Hittin’ the Skids

View from the rear: one bolt removed, and the other stripped and locked in place.

View from the rear: one bolt removed, and the other stripped and locked in place.

The skids on the rear of the trailer have been a problem. In use, they have shifted up on the “V” of the angle iron they’re mounted to, allowing the tip of the iron strap to contact the ground directly. That’s tough on the strap, and will soon result in an unusable skid. The cause is that the wheel assemblies were mounted on the rearmost angle of the strap, causing them to shift back and up, out of the way. Given a spindly 3/8″ bolt with a locknut, the bolts bent easily from the side load applied to them.

One bolt was removable, while the other rusted in place and snapped off when torque was applied.

One bolt was removable, while the other rusted in place and snapped off when torque was applied.

A fix was needed. Either that, or use the grinder to take the entire contraption off completely and let the bumper take a beating. As far as a fix was concerned, it was made more difficult in that the pair of bolts on each bracket were badly bent from the sideways force applied to them. Bolts aren’t made for that. With the help of a high-speed grinder, Kroil penetrating oil and Vise-Grips, the bolts were removed. I decided that maybe less bolt-bending would occur if I Read more…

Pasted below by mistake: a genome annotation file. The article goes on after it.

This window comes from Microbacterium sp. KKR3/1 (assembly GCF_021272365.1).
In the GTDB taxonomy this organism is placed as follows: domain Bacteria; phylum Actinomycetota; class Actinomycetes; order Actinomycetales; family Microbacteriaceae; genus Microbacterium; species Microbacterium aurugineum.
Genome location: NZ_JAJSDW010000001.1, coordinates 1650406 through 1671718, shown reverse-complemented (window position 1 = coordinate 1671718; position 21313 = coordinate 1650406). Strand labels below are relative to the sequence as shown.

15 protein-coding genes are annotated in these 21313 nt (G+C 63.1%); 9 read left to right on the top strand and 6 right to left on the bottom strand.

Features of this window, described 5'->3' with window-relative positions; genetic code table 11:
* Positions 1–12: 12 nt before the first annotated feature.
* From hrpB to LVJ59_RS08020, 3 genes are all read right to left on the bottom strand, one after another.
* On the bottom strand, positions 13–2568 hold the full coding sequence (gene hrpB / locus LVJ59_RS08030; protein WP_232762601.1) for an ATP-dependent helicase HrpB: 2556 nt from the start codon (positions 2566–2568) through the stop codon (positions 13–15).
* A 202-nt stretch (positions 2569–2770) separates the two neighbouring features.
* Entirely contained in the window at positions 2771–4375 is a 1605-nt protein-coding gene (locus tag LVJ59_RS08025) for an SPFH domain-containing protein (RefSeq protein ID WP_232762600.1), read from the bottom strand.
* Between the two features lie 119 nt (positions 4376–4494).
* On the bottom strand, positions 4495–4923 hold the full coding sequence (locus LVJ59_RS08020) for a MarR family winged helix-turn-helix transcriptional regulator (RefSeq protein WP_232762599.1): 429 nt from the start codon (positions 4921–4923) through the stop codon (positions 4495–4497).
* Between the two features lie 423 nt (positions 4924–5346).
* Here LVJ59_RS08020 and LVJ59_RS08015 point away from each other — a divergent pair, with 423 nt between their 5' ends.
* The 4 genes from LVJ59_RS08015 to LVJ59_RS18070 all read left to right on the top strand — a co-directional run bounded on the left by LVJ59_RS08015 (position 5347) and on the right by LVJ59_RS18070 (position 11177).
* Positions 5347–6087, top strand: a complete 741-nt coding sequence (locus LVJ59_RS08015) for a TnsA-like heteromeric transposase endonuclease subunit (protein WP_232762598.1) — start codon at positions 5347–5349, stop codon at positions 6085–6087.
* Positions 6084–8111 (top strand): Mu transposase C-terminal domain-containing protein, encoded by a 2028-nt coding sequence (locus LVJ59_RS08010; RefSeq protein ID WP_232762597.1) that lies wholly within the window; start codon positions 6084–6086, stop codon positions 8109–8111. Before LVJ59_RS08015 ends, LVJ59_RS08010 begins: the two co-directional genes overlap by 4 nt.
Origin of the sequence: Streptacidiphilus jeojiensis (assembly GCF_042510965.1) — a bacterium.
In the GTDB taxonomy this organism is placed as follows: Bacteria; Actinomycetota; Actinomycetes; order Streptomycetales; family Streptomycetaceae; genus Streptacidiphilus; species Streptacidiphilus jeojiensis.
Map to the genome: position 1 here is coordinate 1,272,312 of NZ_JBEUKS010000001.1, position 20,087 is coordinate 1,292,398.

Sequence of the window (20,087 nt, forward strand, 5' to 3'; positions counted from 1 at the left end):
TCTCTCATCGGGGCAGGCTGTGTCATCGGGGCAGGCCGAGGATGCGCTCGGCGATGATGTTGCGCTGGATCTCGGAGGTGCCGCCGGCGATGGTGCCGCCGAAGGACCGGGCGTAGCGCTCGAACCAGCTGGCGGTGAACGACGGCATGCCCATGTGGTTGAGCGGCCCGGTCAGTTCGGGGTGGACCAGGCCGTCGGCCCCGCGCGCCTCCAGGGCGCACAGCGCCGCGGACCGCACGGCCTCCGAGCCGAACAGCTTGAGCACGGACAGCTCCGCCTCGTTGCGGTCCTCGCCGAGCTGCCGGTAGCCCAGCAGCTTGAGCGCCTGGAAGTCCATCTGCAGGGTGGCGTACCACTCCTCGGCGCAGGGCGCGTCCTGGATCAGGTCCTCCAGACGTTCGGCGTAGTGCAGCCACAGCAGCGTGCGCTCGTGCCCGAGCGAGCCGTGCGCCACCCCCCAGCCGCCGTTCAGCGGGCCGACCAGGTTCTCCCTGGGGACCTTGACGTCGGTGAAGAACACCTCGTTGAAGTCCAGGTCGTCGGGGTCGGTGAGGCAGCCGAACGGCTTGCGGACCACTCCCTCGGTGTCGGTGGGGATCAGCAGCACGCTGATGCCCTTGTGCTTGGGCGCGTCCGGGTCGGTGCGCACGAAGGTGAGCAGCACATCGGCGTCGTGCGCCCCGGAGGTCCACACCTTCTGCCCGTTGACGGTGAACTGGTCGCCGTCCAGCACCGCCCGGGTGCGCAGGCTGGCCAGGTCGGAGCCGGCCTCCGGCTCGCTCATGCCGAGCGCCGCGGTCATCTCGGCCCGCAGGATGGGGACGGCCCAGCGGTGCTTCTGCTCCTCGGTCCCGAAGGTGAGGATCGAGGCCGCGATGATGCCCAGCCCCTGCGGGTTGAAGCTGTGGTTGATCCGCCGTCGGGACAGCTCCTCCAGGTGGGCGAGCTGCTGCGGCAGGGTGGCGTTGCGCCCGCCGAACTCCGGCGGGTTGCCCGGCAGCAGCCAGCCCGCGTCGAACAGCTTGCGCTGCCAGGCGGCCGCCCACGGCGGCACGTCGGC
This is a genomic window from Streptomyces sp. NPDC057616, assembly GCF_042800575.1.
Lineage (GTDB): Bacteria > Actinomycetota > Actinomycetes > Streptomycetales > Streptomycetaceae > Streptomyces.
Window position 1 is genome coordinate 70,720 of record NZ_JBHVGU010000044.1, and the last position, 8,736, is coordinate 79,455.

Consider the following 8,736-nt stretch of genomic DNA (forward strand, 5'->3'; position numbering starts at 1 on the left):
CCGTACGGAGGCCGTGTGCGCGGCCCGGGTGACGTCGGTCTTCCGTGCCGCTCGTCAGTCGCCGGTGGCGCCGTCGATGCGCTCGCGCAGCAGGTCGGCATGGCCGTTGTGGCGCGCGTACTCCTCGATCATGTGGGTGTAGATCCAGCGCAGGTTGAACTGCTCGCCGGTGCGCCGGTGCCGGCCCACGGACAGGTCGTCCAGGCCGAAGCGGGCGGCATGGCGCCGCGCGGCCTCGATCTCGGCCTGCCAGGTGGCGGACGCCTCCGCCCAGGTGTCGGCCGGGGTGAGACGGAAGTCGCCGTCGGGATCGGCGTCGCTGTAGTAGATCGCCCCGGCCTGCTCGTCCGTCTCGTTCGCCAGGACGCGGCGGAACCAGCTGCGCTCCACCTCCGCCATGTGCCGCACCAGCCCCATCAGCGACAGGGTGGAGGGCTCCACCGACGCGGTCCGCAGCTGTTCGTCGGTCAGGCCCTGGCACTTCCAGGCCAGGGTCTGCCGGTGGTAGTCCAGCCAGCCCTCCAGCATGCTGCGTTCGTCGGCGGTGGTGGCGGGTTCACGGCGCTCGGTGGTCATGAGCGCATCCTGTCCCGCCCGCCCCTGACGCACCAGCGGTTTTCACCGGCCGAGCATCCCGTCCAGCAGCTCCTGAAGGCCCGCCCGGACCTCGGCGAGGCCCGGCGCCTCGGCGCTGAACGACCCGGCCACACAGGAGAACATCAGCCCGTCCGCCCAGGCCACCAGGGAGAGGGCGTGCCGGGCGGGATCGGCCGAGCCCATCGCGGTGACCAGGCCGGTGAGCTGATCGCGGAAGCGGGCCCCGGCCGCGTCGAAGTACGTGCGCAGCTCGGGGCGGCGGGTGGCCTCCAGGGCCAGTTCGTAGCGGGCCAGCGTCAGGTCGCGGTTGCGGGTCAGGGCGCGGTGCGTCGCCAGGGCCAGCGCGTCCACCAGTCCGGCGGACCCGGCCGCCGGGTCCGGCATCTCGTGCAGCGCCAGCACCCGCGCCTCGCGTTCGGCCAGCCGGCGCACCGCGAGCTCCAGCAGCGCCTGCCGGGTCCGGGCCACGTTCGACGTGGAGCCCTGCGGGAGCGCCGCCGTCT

Fun With Awnings

The awning has two of these telescoping arms. Yanking out the handle disengages a pin from a hole, and the arm can be retracted. Easy, yes?

The awning has two of these telescoping arms. Yanking out the handle disengages a pin from a hole, and the arm can be retracted. Easy, yes? The square post coming toward you is just a brace.

Early one recent morning, I awoke to find a large thunderstorm approaching, and I could tell that it would be a windy one. The forecasts here rarely mention potential wind speeds, so I clambered out to retract the awning. Unlike the solar panels, it does react to winds much over 10 MPH. The retraction process is quick and easy: just pull a locking handle on each arm that holds the awning out, and allow each arm to telescope to its shortest length. Then unlock the roller and allow it to move up toward the trailer, gathering the fabric as it goes. It’s a lot like a big window shade. Trouble was, one of the two locking handles failed just then, and that arm stayed extended. The pin that it controlled couldn’t be persuaded to retract with tools, and the handle was riveted on, so it could not be removed. The rain began, and I found that the awning does not slope enough to drain all water, so between the wind and the trapped water, this posed a problem. One of the poles holding up a solar panel was Read more…